Or fyi you could consider just keeping Reflect installed without installing the CBT or Image Guardian components in order to keep those those low-level, system-wide, persistent features off your system. You'll still have a Macrium Service running in the background as well as ReflectMonitor, but the resource utilization of those components is negligible, and they're not apt to cause conflicts that Image Guardian and especially CBT have in the past.

    It's pretty convenient to be able to capture images from within Windows rather than having to take your system offline and leave it that way until your backup completes, and the VSS technology that makes it possible to do that safely has been around for quite some time now.
     
    Last edited: Mar 29, 2020
  9. Spartan

    Spartan Registered Member

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    1) I regularly check Major Geeks for updates.
    2) I do remote tuning & and optimization services for a company so when I Install Macrium Reflect for a client, I would know there is a new version since it would automatically prompt for an update in which case when I'm on my system, I would re-download the latest version.
    3) If i install Macrium Reflect, wouldn't the CBT consume resources as it's trying to see what's changed? That's the reason I don't install it as I want the 100% performance on my laptop but please correct me if I'm wrong.
    4) When you update Macrium Reflect, the patch is usually very small, would it only patch the program or it would also patch the Macrium Reflect environment which you create since restorations have to be done outside of Windows? I'm juust worried that it doesn't update that Macrium reflect component and only updates the program Again, please correct me if I'm wrong.
     
  10. jphughan

    jphughan Registered Member

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    1) Not sure why you'd check Major Geeks when you can get news about updates directly from Macrium at the URL I provided.

    2) I suppose that works if you're doing a lot of installs as long as you read the release notes. Just figured the URL would be handy since it's a quick click and instantly brings up the entire release history for Reflect V7, so you can see everything that's changed since whatever version you used for your Rescue Media.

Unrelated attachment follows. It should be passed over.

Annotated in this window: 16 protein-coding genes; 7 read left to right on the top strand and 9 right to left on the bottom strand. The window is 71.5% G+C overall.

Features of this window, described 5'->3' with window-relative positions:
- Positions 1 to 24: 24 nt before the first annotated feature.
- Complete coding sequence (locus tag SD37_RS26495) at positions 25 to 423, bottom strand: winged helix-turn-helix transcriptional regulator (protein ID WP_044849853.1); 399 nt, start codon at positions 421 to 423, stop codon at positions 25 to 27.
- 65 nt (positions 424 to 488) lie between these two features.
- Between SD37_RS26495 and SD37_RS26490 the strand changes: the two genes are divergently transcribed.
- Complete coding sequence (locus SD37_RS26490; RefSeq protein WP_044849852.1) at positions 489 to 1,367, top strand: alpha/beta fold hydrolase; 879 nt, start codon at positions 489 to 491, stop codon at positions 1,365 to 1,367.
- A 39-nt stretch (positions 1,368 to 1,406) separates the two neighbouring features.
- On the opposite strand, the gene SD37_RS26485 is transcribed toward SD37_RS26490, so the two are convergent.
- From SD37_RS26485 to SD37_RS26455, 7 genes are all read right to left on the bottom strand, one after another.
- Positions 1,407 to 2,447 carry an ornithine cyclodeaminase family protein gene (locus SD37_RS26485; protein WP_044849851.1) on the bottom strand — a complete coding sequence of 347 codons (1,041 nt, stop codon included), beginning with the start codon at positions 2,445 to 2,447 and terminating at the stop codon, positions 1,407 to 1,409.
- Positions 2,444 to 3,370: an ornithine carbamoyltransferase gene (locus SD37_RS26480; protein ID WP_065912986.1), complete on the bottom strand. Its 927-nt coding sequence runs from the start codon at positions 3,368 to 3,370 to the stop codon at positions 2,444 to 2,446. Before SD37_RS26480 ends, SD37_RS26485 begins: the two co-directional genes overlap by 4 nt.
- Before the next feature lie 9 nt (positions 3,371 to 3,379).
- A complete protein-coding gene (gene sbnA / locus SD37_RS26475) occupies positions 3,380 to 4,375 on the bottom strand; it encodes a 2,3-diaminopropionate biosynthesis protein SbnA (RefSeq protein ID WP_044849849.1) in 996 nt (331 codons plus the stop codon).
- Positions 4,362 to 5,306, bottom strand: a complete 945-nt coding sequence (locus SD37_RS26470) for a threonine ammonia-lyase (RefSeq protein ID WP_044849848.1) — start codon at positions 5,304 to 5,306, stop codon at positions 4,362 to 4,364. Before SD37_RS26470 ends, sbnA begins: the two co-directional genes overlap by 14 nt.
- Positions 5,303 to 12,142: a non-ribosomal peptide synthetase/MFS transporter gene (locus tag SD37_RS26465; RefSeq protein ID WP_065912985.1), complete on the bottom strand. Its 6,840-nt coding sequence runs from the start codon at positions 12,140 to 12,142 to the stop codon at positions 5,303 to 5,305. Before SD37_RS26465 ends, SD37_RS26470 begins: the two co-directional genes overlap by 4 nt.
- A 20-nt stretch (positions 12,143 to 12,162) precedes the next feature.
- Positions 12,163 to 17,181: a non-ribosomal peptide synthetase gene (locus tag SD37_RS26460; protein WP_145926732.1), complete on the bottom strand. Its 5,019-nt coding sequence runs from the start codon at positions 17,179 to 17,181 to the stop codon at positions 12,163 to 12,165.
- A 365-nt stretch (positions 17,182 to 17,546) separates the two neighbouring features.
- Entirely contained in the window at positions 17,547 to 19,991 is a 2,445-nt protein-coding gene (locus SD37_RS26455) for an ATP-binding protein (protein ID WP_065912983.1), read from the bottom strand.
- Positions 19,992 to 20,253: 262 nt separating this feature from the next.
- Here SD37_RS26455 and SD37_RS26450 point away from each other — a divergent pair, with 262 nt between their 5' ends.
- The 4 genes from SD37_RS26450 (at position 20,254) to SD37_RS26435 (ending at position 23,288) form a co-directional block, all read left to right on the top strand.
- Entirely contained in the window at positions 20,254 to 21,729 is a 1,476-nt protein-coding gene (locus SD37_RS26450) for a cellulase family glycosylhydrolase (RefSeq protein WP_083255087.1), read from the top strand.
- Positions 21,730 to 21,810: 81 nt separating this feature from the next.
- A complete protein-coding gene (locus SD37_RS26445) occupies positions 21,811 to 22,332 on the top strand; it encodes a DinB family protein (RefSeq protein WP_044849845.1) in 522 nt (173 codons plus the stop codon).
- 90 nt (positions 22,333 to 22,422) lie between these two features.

3) When you install Reflect, you can choose not to install CBT or Image Guardian at all. Those are both optional components, and if you don't install them in the first place, then obviously they won't run. However, if all you're concerned about is performance rather than conflicts (the latter has been an issue though, fyi), Macrium themselves have addressed those concerns extensively on their forum because users definitely asked. Some people were worried about CPU utilization, memory consumption, and even SSD write wear due to CBT having to track changes. The short version is that CBT's activity is practically nothing across all of those resources, so the idea that you'd notice a performance difference simply isn't plausible. I'll see if I can dig up the posts on the Macrium forum about this. But again, conflicts have definitely been an issue, so if you don't need or care about CBT's benefit, I'd recommend leaving it off your system for that reason alone.

    4) When you install a Reflect update, it doesn't immediately touch the Rescue Media files. You have to go into Rescue Media Builder and have it rebuild Rescue Media as a separate step. But every Reflect patch can technically update Rescue Media because Rescue Media Builder always incorporates the latest Reflect binaries into the Rescue Media. Whether or not the new version contains any changes that are actually relevant to Rescue is a separate question. Those release are much less common, but they do occur.

    And fyi just another perk of having Reflect persistently installed that I just thought of. That allows you to browse your image backups within Windows to extract individual files. Have you really never needed to do that, or have you always been willing to reboot into Rescue Media to grab a file out of an older backup?
     
    Last edited: Mar 29, 2020
  11. jphughan

    jphughan Registered Member